Antitrust experts say Google could also face defeat in appeals against two other decisions related to its Android mobile operating system and AdSense advertising service, because of strong EU arguments.
The Alphabet unit of the giant tech company Google has received a major setback from the European Union court. Google on Wednesday lost its right to appeal a 2.42 billion Euro ($2.8 billion) antitrust decision. It’s a major victory for Europe’s competition chief as the first of three court decisions at the center of the European Union to control a big tech company.
Competition commissioner Margrethe Vestager fined the world’s most popular Internet search engine about 2.42 billion Euros in 2017. The commission said that Google misused its powers to promote its shopping service more in the results of the search. This is the biggest fine ever imposed on a company for manipulating the market.
purchase was the first of three decisions that the European Union has fined Google about 8.25 billion euros ($9.5 billion) over the past decade. In fact, the investigation revealed that Google had blocked its rivals by using its dominance in the fields of Android smartphones, online ads, and online shopping. After this, the action of the fine was taken.
Antitrust experts say that the company may also face defeat in appeals against the other two decisions related to its Android mobile operating system and AdSense advertising service because The European Union’s arguments are strong in this.
The court’s support for the commission in its latest ruling could strengthen Margrethe Vestager’s hand in investigations into Amazon, Apple, and Facebook. The Court noted that while the General Court largely overruled Google’s action against the Commission’s decision, the investigation found that Google abused its powers by favoring its own comparison shopping service over competing comparison shopping services. Is.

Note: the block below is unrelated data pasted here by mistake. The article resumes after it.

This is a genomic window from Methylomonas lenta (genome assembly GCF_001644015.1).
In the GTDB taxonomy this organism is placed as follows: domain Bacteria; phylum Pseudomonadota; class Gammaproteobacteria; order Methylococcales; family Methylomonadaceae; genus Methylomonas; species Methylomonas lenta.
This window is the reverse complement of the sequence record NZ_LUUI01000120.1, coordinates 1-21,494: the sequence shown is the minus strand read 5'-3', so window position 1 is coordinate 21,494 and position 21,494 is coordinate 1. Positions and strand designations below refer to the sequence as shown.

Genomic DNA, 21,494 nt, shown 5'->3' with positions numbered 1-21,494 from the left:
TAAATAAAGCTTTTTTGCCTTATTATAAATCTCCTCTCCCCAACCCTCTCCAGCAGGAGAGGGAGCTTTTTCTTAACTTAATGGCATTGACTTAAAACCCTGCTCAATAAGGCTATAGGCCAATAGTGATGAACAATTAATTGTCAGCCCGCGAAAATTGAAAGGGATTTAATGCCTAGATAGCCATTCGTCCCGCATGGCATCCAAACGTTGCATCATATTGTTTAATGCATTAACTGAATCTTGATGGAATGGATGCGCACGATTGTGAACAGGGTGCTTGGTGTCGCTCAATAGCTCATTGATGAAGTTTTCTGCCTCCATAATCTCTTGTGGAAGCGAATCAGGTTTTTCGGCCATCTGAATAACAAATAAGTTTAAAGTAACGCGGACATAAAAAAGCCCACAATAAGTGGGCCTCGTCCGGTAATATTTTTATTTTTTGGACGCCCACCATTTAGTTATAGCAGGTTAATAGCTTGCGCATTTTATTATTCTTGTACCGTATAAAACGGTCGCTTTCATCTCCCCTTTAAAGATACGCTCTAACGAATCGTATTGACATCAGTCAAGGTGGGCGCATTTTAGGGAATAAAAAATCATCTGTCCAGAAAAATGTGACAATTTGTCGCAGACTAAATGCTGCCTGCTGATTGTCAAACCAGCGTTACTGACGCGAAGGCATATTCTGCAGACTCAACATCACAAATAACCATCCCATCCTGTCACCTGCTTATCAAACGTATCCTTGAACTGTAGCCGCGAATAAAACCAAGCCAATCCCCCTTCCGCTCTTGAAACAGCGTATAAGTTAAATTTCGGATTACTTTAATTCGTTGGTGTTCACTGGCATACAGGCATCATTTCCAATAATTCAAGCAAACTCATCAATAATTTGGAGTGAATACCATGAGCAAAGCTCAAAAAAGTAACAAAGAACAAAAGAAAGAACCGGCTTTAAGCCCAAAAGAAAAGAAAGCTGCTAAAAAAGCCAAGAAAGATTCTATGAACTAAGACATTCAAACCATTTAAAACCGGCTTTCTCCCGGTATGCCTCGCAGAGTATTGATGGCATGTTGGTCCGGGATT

The court observed that the Commission rightfully found during its investigation that Google’s conduct harmed the way competition was conducted and rejected the company’s argument that the presence of the merchant platform reflects that the competition was strong. The court upheld the commission’s fine, citing the serious nature of the violation, and held that “the conduct in question was deliberately pursued and not negligent”.
Google said it will review the decision, which has already complied with the commission’s order to ensure equal opportunities for rivals. Google, however, did not say whether it would appeal to the EU Court of Justice (CJEU), Europe’s top court. Welcoming the decision, the commission said that this decision will provide legal clarity to the market.
The EU executive said in a statement, “The Commission will continue to use all the tools at its disposal to highlight the role of large digital platforms on which businesses and users depend, respectively, in providing access to digital services to end-users”.